The globally famed news agency Bloomberg has predicted that Prime Minister Sheikh Hasina will form the government for the fourth consecutive time. The report lauded PM’s strong decision to enact economic reforms which was a prerequisite for International Monetary Fund’s loan. Government leaders across the globe have frequently resisted enacting reforms agreed upon with the International Monetary Fund for fear of electoral repercussions, Bangladesh’s Prime Minister is an exception according to the report.
Bangladesh is the first to receive IMF loans; Why?
In South Asia, where Pakistan is still tampering with gasoline subsidies while inching closer to reviving a bailout, PM Hasina’s prompt fulfilment of IMF guidelines has stood out. This week, Sri Lanka postponed local municipal elections in order to increase taxes and interest rates in order to get IMF funding.
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Bangladesh, which was the last of the three countries to request IMF assistance in July, was thbe first to receive loans after rapidly increasing energy prices. Sheikh Hasina, the 75-year-old Prime Minister, didn’t apologize for the move and stood by her decisions for the greater betterment of the nation.
Witnessing the unheard!
Sheikh Hasina made a statement a week after $4.7 billion in IMF loans were secured on January 31 that “Gas and electricity supply can be provided if all agree to pay the purchasing costs.” “How much subsidy can be given? And why should we continue subsidies? ”
Typically, such remarks are unheard of in the run-up to an election. All three nations will hold crucial elections within the next 18 months. In contrast to the presidents of Sri Lanka and Pakistan, however, PM Hasina is generally predicted to win a fourth consecutive term in national elections scheduled for January 2024 — not least because many of her opponents are imprisoned or involved in legal disputes.
“If the ruling party manages to maintain economic stability, that could preempt anger or public sentiment that works against the government,” said Michael Kugelman, director of the Wilson Center’s South Asia Institute. “Hasina certainly has the credibility to pull this off.”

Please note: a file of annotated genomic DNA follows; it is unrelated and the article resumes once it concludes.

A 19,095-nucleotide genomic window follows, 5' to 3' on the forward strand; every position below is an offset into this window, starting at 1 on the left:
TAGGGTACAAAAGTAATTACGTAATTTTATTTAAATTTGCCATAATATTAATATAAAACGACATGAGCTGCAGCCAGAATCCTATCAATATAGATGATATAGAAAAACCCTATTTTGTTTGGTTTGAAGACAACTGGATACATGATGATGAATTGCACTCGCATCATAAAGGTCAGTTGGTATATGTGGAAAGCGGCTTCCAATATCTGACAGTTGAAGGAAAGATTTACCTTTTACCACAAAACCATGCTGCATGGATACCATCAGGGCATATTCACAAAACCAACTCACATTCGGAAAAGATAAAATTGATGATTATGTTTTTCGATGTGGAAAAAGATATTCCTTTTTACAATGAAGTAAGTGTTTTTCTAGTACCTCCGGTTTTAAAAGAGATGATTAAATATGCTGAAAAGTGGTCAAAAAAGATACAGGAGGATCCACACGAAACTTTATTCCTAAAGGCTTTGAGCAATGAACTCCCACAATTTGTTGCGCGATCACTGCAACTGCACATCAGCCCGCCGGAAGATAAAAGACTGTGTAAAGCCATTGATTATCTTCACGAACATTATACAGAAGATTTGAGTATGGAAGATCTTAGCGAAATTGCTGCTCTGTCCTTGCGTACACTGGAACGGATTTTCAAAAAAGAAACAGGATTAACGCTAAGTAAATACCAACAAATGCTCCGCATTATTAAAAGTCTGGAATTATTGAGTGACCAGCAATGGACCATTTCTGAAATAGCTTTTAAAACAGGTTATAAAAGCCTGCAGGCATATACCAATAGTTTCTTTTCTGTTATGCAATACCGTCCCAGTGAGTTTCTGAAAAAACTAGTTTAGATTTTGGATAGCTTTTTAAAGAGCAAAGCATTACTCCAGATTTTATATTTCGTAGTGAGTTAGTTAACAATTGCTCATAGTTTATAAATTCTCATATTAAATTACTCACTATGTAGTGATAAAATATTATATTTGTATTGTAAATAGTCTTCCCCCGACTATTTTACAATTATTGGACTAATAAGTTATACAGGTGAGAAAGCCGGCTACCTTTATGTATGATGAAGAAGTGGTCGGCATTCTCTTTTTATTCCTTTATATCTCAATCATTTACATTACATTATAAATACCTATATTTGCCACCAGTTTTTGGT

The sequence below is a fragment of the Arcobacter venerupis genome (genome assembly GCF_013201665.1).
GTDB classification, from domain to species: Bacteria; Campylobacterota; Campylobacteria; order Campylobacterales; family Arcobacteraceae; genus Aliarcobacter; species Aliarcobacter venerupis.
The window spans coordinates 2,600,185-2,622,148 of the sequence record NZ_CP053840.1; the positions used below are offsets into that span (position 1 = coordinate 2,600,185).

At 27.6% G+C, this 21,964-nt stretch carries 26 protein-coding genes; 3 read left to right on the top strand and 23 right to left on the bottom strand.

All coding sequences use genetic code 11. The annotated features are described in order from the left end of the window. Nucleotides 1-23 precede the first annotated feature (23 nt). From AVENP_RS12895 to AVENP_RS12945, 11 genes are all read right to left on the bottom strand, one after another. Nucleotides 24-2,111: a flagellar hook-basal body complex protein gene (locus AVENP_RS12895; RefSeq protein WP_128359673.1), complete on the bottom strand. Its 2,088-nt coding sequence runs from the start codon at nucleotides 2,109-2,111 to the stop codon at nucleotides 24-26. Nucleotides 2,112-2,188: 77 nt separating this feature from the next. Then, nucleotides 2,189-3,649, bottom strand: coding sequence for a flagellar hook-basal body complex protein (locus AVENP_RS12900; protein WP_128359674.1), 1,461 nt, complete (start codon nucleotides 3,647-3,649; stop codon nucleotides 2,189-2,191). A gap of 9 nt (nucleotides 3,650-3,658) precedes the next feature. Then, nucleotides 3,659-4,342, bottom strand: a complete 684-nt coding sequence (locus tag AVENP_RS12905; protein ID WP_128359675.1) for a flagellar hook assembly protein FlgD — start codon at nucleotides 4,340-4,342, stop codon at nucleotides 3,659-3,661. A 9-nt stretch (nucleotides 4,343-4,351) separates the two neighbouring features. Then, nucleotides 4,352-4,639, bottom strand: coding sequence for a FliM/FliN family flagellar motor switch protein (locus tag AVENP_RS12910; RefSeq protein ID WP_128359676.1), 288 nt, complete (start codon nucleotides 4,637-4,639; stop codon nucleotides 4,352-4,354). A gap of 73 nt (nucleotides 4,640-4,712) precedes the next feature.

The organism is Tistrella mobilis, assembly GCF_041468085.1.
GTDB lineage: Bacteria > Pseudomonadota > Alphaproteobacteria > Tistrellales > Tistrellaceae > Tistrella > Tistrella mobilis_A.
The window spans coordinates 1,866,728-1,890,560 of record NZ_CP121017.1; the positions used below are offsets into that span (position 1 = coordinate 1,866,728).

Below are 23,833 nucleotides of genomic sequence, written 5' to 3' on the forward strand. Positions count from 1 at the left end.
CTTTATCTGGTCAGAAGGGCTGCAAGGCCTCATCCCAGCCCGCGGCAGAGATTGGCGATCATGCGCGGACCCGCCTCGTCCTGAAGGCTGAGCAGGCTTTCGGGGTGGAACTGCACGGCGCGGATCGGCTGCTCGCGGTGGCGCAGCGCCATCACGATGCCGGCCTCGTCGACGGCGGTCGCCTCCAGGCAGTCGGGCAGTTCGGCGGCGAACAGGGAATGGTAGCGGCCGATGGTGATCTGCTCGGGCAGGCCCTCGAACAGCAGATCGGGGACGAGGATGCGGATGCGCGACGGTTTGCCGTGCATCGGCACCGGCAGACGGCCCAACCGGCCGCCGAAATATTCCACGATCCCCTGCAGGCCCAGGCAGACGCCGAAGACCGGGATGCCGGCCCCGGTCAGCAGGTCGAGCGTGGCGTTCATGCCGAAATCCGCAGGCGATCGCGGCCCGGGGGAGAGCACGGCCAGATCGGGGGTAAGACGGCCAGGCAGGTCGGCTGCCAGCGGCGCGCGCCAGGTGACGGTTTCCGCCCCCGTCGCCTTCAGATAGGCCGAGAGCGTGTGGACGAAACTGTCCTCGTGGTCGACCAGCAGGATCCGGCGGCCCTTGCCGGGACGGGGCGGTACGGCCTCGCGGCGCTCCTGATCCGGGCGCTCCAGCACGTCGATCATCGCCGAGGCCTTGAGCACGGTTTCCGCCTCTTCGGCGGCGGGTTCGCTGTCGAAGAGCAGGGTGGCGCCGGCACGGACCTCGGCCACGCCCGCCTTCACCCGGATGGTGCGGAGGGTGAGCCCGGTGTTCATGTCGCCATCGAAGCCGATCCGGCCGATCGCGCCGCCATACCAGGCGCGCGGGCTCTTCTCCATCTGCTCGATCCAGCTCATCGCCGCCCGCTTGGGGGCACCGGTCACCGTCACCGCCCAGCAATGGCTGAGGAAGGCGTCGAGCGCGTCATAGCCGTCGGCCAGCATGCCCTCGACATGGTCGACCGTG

What is the difference with the other neighboring countries?
In contrast, Pakistani Prime Minister Shehbaz Sharif scored poorly in a study conducted prior to elections later this year and has been held responsible for the economic catastrophe by voters. While Ranil Wickremesinghe has pushed through reforms, he relies on the support of a party run by a powerful clan and will need to seek a fresh mandate in September 2024 presidential elections.
The premier is counting on her government’s decision to approach the IMF to demonstrate to markets and voters that she has prevented the $460 billion Bangladeshi economy from defaulting like Sri Lanka. Pakistan likewise faces the possibility of financial ruin.
Bangladesh went to the IMF because it was having trouble with an energy crisis. Last year, commodity prices went up because of Russia’s war in Ukraine, and rising import prices made the trade deficit even bigger. The local currency plummeted by one-fifth, and foreign reserves reached their lowest level in three years.
By having access to IMF cash, PM Hasina’s government gains time to stabilize the economy before the upcoming elections. In spite of the fact that growth has slowed to around 3.5% during the epidemic, the premier has presided over an average annual rate of more than 6% over the past 14 years.
“Taking comprehensive steps”
The first assessment of the IMF programme is scheduled for the second half of 2023, and Bangladesh Mission Director, Rahul Anand anticipates “taking comprehensive steps” to eliminate subsidies and shift to a market-based currency rate.
So far, Bangladesh has received $476 million from the facility. Future disbursements are conditional on the government providing reforms for the financial system, including the central bank adopting an independent monetary policy, the reduction of non-performing loans, and the stimulation of finance for climate change.
(Against the backdrop of Bangladesh’s receipt of International Monetary Fund (IMF) financing, which Bloomberg credited to the South Asian country’s timely reforms to ensure economic stability ahead of the next national election, the article was issued.)